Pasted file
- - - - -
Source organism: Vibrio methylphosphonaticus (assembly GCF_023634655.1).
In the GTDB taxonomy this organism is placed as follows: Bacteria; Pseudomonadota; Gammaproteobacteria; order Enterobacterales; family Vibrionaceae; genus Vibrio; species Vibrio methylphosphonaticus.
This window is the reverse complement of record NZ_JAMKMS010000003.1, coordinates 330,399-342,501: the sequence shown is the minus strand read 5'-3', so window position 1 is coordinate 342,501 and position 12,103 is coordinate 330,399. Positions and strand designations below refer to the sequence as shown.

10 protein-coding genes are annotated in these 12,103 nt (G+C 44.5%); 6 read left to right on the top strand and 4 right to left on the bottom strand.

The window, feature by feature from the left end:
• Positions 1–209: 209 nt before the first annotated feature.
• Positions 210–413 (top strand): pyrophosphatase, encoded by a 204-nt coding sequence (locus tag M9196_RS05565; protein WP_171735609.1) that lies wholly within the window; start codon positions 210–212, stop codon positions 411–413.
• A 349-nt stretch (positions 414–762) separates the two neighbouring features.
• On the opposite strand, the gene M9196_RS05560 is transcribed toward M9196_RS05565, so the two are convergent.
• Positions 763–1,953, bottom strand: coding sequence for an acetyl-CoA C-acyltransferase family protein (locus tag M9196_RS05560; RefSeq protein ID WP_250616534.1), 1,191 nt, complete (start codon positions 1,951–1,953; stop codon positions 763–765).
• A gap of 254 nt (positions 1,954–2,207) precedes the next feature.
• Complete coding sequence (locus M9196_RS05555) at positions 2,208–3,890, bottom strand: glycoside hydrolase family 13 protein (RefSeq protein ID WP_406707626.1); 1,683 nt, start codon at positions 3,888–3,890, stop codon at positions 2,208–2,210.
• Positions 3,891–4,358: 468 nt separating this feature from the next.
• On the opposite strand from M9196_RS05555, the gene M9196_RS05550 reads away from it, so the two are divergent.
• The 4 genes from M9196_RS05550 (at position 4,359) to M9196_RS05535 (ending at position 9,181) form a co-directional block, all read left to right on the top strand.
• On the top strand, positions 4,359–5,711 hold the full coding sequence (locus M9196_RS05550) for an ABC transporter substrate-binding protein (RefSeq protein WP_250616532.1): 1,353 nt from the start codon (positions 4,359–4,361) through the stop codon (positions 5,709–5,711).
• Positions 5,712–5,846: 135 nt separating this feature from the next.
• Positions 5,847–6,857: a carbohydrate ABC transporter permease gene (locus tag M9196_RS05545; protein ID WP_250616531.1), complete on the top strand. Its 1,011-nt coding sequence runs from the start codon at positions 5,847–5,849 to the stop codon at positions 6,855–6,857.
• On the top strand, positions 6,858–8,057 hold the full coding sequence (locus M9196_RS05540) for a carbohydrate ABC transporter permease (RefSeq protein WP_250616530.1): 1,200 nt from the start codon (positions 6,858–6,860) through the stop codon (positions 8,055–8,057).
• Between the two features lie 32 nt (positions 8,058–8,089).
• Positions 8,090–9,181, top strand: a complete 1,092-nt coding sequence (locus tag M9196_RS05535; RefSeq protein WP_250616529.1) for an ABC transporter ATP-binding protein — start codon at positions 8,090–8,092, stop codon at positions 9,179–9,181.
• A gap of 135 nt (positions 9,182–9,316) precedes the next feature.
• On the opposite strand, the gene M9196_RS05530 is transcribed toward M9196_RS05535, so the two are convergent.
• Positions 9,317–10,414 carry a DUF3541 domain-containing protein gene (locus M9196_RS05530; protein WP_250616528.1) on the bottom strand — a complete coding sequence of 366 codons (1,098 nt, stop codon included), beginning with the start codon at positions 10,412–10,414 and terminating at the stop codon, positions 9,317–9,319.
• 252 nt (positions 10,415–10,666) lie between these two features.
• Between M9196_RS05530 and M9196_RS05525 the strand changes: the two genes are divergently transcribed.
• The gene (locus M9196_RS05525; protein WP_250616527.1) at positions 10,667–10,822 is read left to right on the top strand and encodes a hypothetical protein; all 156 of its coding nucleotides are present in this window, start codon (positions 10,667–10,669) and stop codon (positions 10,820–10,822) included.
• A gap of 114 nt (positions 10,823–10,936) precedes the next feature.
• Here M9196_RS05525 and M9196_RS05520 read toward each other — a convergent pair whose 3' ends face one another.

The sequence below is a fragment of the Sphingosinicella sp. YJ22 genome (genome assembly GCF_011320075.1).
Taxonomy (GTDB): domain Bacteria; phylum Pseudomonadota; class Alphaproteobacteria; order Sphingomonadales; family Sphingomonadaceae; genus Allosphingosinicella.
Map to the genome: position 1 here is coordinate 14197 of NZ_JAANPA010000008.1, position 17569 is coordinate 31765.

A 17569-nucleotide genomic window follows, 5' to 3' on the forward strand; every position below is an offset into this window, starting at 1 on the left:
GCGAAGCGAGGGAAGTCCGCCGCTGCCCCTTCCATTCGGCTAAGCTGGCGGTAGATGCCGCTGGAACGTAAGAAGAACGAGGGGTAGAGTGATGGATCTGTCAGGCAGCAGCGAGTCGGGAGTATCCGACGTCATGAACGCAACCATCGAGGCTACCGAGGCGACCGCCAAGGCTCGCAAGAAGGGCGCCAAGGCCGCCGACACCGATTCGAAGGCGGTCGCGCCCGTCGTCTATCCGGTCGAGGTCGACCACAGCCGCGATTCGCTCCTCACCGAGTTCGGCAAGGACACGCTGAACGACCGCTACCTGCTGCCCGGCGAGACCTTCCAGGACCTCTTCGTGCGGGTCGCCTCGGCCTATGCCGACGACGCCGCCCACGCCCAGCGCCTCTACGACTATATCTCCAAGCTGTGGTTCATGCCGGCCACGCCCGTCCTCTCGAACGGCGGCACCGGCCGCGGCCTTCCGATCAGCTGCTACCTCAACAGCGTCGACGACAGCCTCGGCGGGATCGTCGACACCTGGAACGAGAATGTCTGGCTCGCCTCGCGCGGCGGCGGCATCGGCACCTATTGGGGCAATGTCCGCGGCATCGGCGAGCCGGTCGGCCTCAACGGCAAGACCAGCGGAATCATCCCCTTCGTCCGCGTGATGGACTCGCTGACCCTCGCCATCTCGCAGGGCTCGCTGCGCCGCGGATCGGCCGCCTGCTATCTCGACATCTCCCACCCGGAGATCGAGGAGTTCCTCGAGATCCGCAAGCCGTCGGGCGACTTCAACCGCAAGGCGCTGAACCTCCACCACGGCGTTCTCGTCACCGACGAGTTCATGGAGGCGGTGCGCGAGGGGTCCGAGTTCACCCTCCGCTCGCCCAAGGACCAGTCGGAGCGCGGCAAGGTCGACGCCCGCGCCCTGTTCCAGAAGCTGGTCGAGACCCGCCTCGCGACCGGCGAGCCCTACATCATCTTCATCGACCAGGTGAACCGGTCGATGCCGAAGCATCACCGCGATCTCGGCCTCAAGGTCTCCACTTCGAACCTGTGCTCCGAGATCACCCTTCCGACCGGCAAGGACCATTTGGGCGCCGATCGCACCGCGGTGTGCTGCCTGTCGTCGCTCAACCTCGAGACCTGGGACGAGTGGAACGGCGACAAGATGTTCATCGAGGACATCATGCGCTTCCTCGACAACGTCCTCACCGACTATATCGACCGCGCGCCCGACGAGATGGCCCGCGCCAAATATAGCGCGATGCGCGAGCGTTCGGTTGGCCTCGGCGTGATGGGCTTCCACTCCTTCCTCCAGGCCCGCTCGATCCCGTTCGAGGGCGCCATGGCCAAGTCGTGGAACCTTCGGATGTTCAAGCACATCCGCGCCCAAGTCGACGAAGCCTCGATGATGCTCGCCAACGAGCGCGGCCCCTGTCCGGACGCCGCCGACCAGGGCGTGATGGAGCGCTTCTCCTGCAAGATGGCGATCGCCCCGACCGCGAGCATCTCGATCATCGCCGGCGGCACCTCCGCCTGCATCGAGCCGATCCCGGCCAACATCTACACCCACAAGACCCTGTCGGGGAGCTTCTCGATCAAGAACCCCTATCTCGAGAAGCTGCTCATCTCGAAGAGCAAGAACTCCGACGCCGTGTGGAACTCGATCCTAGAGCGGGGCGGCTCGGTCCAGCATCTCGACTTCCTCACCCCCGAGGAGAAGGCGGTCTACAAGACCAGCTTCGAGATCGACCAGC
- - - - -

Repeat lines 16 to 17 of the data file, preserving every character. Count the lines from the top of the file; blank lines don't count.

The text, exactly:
• On the top strand, positions 4,359–5,711 hold the full coding sequence (locus M9196_RS05550) for an ABC transporter substrate-binding protein (RefSeq protein WP_250616532.1): 1,353 nt from the start codon (positions 4,359–4,361) through the stop codon (positions 5,709–5,711).
• Positions 5,712–5,846: 135 nt separating this feature from the next.